In many ways dev is always the core layer. On the path to a true web of services it will be the innovation that can be built on top of it all. http://camelbuy.com/ is a great example. Created using the BestBuy API it delivers a wealth of information and value. It’s a great start but businesses can’t be lulled to sleep believing their API’s success (and ultimately their own) will be taken care of by developers earning affiliate commissions or contest winners.

My last company (Offermatica) built an insanely great web services tool. Instead of API calls we made JavaScript calls. Left to the their own devices most customers were nowhere near able to fulfill the full potential of the technology on their own. This is an old story in new technology. If it’s too hard for people to use they just won’t. This is the human element to it all.

Creative and media agencies will be of little help. Not until service businesses are built that uniquely understand the technology and have developed methodologies (with results) will the promise be fulfilled. Without services I’m afraid that there will be no case studies, no evangelists, no competition and ultimately no performance improvements for the web. But why build these businesses if there are no customers? Or why not just DIY if you’re so smart about it?

If anything is holding back the next web it’s not optimizing the content delivery — it’s optimizing the content presentation.

Layer 4) Analytics APIs: Data Profiles, Parameters,

API fed data has already had a profound impact on the web. Google is making 4 billion calls a day on its APIs (think for a second about the competitive advantage they have in place in order to do this).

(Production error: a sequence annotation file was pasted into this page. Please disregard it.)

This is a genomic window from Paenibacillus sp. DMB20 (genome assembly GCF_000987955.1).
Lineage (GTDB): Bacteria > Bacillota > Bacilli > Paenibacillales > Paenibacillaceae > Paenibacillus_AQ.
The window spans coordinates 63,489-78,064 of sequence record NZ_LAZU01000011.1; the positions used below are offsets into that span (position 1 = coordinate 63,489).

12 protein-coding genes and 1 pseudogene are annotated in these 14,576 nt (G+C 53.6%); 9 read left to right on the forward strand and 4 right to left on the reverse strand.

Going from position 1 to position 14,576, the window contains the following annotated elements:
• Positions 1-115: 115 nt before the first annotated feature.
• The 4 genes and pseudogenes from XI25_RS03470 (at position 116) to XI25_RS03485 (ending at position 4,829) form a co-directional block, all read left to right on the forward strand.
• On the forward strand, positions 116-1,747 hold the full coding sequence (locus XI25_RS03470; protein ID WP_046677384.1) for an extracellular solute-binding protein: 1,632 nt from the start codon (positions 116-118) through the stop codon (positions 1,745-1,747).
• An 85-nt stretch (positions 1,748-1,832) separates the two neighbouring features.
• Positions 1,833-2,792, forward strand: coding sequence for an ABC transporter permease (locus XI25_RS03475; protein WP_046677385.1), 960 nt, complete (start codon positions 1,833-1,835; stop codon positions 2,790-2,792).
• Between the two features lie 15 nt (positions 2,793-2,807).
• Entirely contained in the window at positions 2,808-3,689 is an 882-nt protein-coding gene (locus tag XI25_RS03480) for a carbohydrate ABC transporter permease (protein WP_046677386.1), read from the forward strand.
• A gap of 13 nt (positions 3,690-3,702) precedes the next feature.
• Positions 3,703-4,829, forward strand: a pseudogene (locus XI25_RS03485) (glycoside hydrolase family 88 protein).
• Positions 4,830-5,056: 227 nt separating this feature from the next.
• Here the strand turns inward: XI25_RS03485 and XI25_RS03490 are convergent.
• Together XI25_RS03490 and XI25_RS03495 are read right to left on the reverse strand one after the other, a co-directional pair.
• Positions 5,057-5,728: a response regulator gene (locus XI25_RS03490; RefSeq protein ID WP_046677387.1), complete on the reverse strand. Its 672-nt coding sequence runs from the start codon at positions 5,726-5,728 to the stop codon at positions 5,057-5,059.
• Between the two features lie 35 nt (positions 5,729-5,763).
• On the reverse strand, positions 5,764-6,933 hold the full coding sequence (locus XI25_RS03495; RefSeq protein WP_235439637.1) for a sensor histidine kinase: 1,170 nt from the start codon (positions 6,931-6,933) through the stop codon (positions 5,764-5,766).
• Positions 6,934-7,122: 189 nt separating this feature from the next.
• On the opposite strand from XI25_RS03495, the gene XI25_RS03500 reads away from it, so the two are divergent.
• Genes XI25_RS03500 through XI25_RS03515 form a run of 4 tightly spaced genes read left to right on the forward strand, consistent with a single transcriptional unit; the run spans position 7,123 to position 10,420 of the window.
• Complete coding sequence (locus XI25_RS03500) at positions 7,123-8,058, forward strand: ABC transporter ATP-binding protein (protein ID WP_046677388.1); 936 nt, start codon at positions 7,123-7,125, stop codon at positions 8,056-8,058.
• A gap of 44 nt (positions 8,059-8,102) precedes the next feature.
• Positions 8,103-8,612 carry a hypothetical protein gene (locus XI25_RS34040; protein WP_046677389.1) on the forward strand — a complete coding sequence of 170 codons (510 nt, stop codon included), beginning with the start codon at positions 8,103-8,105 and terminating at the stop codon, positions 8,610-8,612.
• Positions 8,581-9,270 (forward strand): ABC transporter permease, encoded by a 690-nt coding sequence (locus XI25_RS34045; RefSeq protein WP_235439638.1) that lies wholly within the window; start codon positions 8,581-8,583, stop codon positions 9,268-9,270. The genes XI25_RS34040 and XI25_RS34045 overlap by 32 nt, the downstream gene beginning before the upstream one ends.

The first decade of the commercial web saw counting. This new second wave seems to be about insight. This game changer is real time data. RT is going to change everything from content delivery to dynamic pricing models for ads and traffic.

We are also moving from a browser web to a web where anything can make a request, not just a browser. This requires new ways of collecting and analyzing data along with new ways of optimizing. Good thing that is what we’re using APIs to make it all easier.


The winners in the first decade of the commercial web were sites like Amazon and Google that focused on performance, user experience, testing and optimization in order to deliver relevance and revenue. The winners over the next decade will be those that take those same tenets and apply them to how they aggregate and develop the content, utility and data that APIs will deliver. We are at a point in time where we are optimizing how we incorporate what the web has to offer. Unlike before, it now offers us everything.